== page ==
Top Bike Safety Tips: How to Stay Safe While Bike Riding
Posted Jul 28 2011 2:55pm
Hi guys! I hope that you are having a wonderful Thursday. After getting a few things done this morning, I had my usual moment of contemplation: What sweaty activity do I want to do today?
I didn’t really feel like running, however, I did want to take advantage of the gorgeous weather. Then it hit me: what better way to enjoy the sunshine than on my bike!
So I quickly gathered my bike gear and set out along the harbor to Plum Island.
As you can see from the map, most of Plum Island is actually a nature reserve. It’s supposed to be beautiful, however the dreaded Green Head flies are all over the place and I’ve been told that they actually bite chunks of flesh off of you. (eeek!) Therefore, I’ve decided to wait to bike through that area until they’re gone for the year!
I biked up and down the two main roads on the east and west sides of the Island while enjoying the relatively quiet streets and admiring the beautiful houses.
The ocean is over yonder!
Plum Island’s beautiful beaches make it attractive to vacationers so there are less year round residents than in Newburyport proper. I really appreciate that area isn’t touristy and most of the houses are modestly sized.
After biking around Plum Island, I headed back the mainland and biked west along the harbor, continued through downtown Newburyport and beyond before heading back home. All in all, a great 18 mile ride!
My Top Bike Safety Tips: How to Stay Safe While Bike Riding
While on my solo bike ride, I thought about how just a few weeks ago I had been nervous about doing any bike riding at all . I know that my anxiety is lessened by the simple act of getting back on my bike. Additionally, the way I ride my bike and the essential bike gear I take with me gives me confidence that I am doing everything I can to have a safe and enjoyable ride.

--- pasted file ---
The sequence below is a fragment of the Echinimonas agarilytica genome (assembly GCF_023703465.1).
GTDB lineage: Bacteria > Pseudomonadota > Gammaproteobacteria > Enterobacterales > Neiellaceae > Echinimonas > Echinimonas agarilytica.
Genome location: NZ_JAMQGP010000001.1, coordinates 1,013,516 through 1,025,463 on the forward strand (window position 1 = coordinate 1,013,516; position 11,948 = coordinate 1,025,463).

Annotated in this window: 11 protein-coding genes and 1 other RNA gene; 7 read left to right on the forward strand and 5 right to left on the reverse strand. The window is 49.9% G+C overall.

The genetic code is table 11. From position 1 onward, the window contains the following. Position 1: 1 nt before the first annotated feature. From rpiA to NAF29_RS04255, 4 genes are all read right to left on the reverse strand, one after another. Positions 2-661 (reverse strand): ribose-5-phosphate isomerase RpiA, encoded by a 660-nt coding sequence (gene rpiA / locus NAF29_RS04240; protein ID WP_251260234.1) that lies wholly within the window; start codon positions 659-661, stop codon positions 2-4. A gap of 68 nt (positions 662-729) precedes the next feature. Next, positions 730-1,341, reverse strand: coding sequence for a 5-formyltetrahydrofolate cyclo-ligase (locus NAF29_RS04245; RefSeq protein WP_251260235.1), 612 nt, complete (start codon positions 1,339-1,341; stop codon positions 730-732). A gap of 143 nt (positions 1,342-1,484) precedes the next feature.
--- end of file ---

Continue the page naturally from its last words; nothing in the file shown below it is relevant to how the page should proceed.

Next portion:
Since I have bike safety on the brain, I thought I might as well share my top bike riding and bike safety tips with you!
Bike Safety Tip #1 Bring the Essential Gear
When I go riding I always have a bunch of essential gear in my bike bag so that I’m prepared for any situation that might arise.
License and health insurance card
~$10 in cash (enough to buy extra water and snacks or lunch)
2 filled water bottles
A couple easily digestible snacks (dates, bar, banana, PB and Jelly, etc)
A new inner tube, bike tire changing tools, and a mini bike pump
Small First Aid Kit (I need to find mine!)
When I have all of my gear, I know that I’ll be properly nourished, hydrated, safe, and prepared even if I get a flat tire at my turn around point.
Bike Safety Tip #2: Ride defensively
While riding through downtown Newburyport this morning a car decided to cut me off despite the fact that I had right of way. Fortunately, I was paying attention and riding slowly enough to stop my bike in time. In order to stay safe on your bike, ride defensively, be aware of your surroundings, and wear bright and/or reflective gear.
Bike Safety Tip #3: ALWAYS wear a bike helmet
I have countless friends and family members who crashed while bike riding and were either been saved by wearing a bike helmet or seriously injured because he or she neglected to wear one. Whether you’re riding 1 mile or 100, ALWAYS WEAR YOUR HELMET!
Bike Safety Tip #4: Follow the ‘Rules of the Road’ and use bike hand signals
I must have gotten my cautious bike riding habits from my mom because my late dad was a bit of a scoff law when it came to following the ‘Rules of the Road.’ He would zoom through stop signs and saw yellow traffic lights as a personal challenge. Don’t do this! If you’re biking on the road, follow all of the Rules of the Road including stopping at stop signs, yielding, merging, and using bike lanes when available.
Unless you feel uncomfortable lifting your left hand off of your handlebars, use hand signals to notify drivers, pedestrians, and other bikers of turns and stops. (Left arm out straight = left turn and left arm up at a 90 degree angle = right turn.) I also signal to cars when I need to get back onto the road by pointing where I am going to ride.